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  • Writer's pictureThe Fiction Fox

Review: The Alternatives Caoilinn Hughes

Genre: Literary Fiction

Published: Oneworld Publications, May 2024

My Rating: 3/5 stars

The Alternatives is perfectly described by another Goodreads reviewer as “Contemporary Little Women, but they are all depressed. I really wanted to love this family saga of four sisters, not quite estranged but getting close, attempting to reconnect… Unfortunately, for each great idea or brilliant line, there was at least one equally clumsy bit. Eventually, I had to push myself to finish the novel, despite my best efforts.

The Story:

The Flattery sisters were plunged prematurely into adulthood when their parents died in tragic circumstances. Now in their thirties—all single, all with PhDs—they are each attempting to do meaningful work in a rapidly foundering world. The four lead disparate, distanced lives, from classrooms in Connecticut to ritzy catering gigs in London’s Notting Hill, until one day their oldest sister, a geologist haunted by a terrible awareness of the earth’s future, abruptly vanishes from her work and home. Together for the first time in years, the Flatterys descend on the Irish countryside in search of a sister who doesn’t want to be found.

What I liked:

The backflap describes this as “a book of ideas”, and rightly so. Caoilinn Hughes clearly planned, plotted and thought out this novel exquisitely from beginning to end. Through these individual characters, she tackles large societal topics (ranging from politics, health-care and wealth-disparity to climate change) and communicates a clear opinion on them. Whether this is a positive or negative for you as a reader will largely depend on if you agree with her statements, but the messages she aims to deliver is received loud and clear.

It makes for an incredibly layered reading experience, where each characters is representative of a larger thing. This stuff is my personal catnip, so for the first 1/3 I was eager to find out where the author would take each of these characters, and how they would all collide once reunited.

What I didn’t like:

Unfortunately, this is where the story began to lose me a bit. It’s only about 40% of the way through that we actually see the sisters interact for the first time with each other. In my opinion, that was too late, and let to the pacing feeling a bit off-balance.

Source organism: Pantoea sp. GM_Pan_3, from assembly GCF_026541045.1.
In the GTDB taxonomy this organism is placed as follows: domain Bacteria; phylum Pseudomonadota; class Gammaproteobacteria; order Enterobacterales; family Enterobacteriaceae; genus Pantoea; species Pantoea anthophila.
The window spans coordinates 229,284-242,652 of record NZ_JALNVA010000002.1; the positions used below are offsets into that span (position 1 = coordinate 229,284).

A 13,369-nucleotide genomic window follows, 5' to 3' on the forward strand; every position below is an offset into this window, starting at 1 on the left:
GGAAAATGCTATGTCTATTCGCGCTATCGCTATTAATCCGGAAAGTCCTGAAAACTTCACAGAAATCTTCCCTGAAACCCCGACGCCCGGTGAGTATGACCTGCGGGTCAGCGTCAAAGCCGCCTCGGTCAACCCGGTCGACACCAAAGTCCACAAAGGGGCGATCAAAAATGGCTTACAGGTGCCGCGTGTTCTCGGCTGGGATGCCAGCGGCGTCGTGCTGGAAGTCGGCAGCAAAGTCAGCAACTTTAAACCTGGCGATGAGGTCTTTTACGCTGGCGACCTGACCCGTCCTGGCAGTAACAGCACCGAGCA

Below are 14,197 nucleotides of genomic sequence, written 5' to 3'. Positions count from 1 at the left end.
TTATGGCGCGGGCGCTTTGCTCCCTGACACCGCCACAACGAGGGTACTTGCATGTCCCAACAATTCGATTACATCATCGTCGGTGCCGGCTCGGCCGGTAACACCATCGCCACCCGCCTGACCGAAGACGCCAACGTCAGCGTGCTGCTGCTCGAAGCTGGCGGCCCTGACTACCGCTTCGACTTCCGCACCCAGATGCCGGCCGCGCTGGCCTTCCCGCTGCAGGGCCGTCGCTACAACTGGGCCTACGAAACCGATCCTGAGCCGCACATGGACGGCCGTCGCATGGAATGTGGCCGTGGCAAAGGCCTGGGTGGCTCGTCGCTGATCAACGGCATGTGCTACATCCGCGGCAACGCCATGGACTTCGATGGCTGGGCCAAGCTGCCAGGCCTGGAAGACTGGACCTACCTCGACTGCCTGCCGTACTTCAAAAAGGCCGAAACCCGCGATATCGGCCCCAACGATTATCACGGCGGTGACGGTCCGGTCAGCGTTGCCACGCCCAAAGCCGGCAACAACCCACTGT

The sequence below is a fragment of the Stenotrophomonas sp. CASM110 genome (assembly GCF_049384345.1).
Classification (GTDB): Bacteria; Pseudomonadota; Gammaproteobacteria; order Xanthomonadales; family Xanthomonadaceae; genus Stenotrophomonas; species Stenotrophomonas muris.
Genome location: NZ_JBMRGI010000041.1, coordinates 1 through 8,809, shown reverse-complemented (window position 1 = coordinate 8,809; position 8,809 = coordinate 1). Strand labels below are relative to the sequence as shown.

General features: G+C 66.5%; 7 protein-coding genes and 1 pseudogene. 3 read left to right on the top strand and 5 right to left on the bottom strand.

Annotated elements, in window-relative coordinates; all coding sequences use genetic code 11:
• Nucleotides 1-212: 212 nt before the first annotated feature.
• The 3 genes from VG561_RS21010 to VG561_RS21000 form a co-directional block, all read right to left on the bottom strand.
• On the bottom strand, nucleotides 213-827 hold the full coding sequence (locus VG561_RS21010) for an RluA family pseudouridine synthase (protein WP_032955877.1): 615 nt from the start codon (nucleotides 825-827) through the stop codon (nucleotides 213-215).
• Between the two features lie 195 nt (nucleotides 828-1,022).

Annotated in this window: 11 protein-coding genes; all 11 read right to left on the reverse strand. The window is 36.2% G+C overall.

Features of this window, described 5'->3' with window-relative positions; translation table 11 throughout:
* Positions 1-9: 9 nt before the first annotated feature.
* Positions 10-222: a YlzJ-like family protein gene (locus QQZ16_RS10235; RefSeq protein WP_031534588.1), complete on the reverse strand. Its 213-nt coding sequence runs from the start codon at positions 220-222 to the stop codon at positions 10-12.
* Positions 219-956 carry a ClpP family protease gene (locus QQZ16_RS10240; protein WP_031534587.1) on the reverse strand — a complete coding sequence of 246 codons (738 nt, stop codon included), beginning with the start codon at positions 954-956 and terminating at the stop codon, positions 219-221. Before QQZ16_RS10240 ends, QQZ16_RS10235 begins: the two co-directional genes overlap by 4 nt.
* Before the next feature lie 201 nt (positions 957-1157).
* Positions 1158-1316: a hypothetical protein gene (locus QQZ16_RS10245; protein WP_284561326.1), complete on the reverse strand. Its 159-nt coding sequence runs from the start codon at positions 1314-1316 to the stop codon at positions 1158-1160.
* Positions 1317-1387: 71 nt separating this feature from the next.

Additionally, for a story so focused on a small cast of characters, I was surprised by how uninvested and disconnected I felt from all of them by the end of their chapters. Perhaps that was mostly because the characters never felt like people to me, but rather “vessels” for the author to communicate the aforementioned messages through. There are multiple occasions where they are metaphors instead of people; to varying degrees of success.

The metaphors and analogies are countless and range from creative to heavy-handed to far-fetched. Whenever it fell in the latter category, things could get really grating…

There is a point where too much is packed into one single novel... A point where a story becomes so oversaturated with themes that it becomes a manifesto rather than a story. A point where the width of the scope comes at the cost of the depth of the characters and the impact they make...

The Alternatives never fully reaches that point, but teeters so close to it, that it shoots itself in the foot.

Overall, this is a novel that I loved on paper, but struggled to connect with in practice. You mileage may vary. I can see this book being nominated for a bunch of prizes, and detested by readers as a “pretentious slog” in equal parts. Both opinions are valid. I sit somewhere in the middle…

Many thanks to Oneworld Publications for providing me with an ARC in exchange for an honest review. All opinions are my own.

You can find this book here on Goodreads.


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